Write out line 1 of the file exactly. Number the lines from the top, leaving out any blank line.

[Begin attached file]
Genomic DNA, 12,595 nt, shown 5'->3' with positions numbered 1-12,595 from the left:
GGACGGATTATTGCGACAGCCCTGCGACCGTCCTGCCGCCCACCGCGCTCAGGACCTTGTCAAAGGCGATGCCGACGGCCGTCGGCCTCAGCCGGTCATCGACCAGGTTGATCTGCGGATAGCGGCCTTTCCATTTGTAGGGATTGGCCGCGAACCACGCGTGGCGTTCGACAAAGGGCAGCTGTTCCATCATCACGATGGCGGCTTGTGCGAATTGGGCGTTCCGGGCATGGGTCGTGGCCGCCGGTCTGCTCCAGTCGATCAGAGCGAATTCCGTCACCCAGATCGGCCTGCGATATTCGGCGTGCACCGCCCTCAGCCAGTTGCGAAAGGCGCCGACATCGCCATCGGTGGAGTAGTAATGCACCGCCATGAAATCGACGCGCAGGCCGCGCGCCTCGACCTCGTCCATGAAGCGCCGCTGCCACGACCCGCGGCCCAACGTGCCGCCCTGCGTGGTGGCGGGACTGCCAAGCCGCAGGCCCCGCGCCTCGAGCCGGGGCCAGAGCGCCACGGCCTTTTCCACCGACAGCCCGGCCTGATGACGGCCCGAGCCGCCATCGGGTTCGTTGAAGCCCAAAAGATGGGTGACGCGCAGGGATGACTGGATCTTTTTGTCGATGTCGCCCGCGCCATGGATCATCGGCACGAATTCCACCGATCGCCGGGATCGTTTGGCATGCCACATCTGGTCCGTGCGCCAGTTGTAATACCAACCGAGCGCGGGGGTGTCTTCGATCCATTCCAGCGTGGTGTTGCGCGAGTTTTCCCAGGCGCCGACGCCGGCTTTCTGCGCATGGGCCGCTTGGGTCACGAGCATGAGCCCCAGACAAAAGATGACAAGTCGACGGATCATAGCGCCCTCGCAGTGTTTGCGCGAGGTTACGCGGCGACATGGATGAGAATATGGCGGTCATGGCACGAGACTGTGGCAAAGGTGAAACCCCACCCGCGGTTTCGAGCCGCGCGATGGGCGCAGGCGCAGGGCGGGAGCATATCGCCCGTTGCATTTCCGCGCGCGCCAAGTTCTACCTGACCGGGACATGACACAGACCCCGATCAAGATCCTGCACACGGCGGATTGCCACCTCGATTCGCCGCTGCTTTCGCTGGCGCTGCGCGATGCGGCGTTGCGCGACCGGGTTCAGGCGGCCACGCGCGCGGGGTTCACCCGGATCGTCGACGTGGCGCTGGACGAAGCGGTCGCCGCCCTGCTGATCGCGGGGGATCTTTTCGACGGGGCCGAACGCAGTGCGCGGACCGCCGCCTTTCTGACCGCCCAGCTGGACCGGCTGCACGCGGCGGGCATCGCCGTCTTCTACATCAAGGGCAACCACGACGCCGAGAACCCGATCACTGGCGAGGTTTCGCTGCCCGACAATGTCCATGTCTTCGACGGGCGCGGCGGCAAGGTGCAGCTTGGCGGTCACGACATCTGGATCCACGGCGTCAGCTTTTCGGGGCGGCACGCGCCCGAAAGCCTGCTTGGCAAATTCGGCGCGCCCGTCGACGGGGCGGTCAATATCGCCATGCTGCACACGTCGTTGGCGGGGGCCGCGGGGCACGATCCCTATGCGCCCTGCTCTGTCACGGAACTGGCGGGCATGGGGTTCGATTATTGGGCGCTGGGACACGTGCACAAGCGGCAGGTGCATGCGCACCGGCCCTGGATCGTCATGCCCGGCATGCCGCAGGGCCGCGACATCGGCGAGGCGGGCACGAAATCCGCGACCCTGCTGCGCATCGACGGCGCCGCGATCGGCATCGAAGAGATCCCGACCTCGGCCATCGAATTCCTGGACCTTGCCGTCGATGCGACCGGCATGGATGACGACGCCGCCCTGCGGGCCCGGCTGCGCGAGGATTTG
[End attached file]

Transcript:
Genomic DNA, 12,595 nt, shown 5'->3' with positions numbered 1-12,595 from the left: